The demonstrators, a diverse coalition of private citizens, political and social movements and internet activists, voiced a variety of demands including a rerun of the December 4 elections and the sacking of the country’s top election official, Vladimir Churov.

Medvedev and Putin have vowed to investigate and punish election violators but have given no indication that they are willing to repeat the Duma vote, as demanded by protesters.

Former finance minister Alexei Kudrin addressed the rally, calling on its participants to pursue their demands for political change in an organized way and stay away from “revolution”.

He called for the creation of a working group to work out proposals and enter dialogue with the authorities. In his opinion, new rallies are only required if the demands of Saturday’s rally are not implemented.

When Kudrin spoke, booing was heard around him.

Kudrin, widely respected at home and abroad for his stewardship of Russia’s economy for the past decade, resigned earlier this year after Putin accepted United Russia’s nomination to run for president again and announced that he and Medvedev would switch jobs if he were reelected in the March 4 presidential election. Kudrin is Putin’s longtime ally. They worked together at the St. Petersburg City Hall in the early 1990s. Putin said last week that he will “find a place” for Kudrin in his future government.

Kremlin spokeswoman Natalya Timakova meanwhile said that proposals put forth by Medvedev earlier to loosen restrictions on political parties could in theory be put into action with little delay.

“As soon as the bill goes to the Duma and the Federation Council, and we hope that will happen quickly, the president will sign it and parties will be able to register under new rules,” Timakova told journalists.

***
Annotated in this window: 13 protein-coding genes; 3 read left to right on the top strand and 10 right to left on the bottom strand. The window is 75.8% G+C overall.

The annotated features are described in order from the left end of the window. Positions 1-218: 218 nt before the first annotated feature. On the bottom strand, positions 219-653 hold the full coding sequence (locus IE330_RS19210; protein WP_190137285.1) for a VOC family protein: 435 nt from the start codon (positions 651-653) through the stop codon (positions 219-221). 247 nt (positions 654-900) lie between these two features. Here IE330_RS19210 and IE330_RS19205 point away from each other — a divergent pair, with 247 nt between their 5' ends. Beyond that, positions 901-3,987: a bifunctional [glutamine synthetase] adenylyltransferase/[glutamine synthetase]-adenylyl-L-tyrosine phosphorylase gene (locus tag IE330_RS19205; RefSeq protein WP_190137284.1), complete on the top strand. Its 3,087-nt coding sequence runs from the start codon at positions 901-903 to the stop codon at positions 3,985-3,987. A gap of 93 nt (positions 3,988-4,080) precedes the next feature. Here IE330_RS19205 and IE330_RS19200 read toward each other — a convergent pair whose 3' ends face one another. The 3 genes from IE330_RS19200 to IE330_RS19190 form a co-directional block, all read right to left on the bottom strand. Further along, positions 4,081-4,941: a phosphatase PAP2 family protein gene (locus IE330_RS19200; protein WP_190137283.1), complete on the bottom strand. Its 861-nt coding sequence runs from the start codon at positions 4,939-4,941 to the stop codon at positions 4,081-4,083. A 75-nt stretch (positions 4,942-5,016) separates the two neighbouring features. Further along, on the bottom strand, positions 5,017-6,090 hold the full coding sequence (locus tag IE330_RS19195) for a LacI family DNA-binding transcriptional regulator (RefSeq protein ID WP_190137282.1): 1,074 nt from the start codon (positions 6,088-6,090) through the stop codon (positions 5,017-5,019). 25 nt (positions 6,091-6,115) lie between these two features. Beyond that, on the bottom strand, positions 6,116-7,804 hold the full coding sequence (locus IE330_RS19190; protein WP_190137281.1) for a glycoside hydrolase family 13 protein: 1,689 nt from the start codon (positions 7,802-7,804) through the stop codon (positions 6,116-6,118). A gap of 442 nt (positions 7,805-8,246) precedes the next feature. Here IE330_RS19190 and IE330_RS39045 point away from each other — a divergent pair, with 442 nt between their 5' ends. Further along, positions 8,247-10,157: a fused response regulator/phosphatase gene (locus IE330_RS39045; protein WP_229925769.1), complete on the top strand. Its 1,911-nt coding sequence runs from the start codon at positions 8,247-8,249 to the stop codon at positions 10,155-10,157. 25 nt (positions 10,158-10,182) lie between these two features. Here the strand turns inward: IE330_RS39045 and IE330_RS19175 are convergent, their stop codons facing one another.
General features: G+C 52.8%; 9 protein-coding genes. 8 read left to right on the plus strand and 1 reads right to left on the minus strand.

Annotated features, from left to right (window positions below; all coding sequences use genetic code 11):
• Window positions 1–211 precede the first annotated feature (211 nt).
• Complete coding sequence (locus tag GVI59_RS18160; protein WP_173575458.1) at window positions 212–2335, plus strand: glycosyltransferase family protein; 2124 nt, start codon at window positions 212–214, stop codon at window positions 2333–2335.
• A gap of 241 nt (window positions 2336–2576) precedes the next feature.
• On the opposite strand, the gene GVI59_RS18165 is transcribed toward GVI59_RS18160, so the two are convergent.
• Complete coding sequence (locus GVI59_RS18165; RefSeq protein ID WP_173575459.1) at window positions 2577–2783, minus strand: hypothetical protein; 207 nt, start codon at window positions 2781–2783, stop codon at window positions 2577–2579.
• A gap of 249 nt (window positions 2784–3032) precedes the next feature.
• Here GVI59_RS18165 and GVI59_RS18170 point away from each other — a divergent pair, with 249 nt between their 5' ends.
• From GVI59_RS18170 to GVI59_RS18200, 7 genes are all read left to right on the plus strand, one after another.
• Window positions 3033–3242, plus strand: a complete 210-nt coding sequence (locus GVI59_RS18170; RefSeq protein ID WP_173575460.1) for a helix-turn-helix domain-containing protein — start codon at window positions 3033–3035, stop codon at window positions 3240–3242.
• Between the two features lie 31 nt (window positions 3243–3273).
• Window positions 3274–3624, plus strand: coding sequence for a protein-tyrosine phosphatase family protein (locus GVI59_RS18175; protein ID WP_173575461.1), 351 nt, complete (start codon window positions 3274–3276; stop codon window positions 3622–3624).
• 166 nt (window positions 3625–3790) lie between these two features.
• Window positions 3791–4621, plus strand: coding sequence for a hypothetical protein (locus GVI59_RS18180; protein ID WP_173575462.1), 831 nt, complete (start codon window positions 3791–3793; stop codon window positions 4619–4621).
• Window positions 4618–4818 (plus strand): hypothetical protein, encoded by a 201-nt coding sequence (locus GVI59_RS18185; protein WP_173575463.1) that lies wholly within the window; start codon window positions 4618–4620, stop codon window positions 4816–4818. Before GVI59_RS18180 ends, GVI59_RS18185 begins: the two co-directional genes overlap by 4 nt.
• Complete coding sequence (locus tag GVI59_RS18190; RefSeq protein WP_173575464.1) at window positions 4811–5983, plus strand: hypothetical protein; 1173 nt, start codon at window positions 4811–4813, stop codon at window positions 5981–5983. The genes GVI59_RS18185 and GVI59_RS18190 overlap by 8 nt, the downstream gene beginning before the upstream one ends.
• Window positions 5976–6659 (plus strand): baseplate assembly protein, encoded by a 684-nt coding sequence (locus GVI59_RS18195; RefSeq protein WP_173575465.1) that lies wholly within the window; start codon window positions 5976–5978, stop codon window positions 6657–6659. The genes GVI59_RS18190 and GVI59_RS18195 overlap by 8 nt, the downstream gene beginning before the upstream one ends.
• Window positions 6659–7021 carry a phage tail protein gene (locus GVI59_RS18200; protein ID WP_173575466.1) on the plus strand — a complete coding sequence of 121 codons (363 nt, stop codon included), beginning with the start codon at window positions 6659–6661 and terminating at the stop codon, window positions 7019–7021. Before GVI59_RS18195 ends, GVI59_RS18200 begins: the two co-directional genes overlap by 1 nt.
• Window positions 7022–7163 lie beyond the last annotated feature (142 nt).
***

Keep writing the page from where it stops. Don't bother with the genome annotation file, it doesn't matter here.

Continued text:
In a further build-up of pressure on the Kremlin to accommodate the demands of the protesters, the presidential council on human rights said on Friday that Churov, the Central Election Committee chief whose dismissal has been demanded by the demonstrators, should step down.

In a statement, the council said many reported election violations of many types made it necessary for members to “express distrust in the head of the Central Election Commission, Vladimir Churov, and ask him to resign because of a lack of confidence.”

Also on Friday, the national Izvestiya daily newspaper published an interview with the Kremlin’s chief domestic politics strategist, first deputy head of the presidential administration Vladislav Surkov, in which he hailed protesters as the “best part of our society who demand respect,” while calling the existing political system “stupid” and “corrupt.”

Protesters adopted a resolution calling for new and fair elections, open registration for all opposition parties by February 2012, the immediate release of all political activists detained during protests and the annulment of the December 4 election results they claim were rigged.

Other demands included the resignation of Churov, the prosecution of all those involved in ballot stuffing and a vote against Putin, who is widely believed to be able to win the March 4 presidential elections in Russia to return to the presidential post he held in 2000-2008.

All opposition parties, not only the so-called ‘establishment opposition’, must be registered and allowed to run to ensure genuinely free and fair elections, the resolution said.

Dozens of protesters were detained across Russia, but apparenty none in Moscow. Protests took place in many Russian cities, drawing from several dozen to several thousand people.

Ten activists from the Other Russia opposition group were detained in St. Petersburg, Russia’s second largest city, 22 protesters were held in Nizhny Novgorod, in central Russia and about 20 were detained in the Siberian city of Barnaul.

Police were generally more lenient, in some cases allowing even unauthorized protests to go ahead with no reports of police brutality.

Ria Novosti

RIA Novosti was Russia's leading news agency in terms of multimedia technologies, website audience reach and quoting by the Russian media.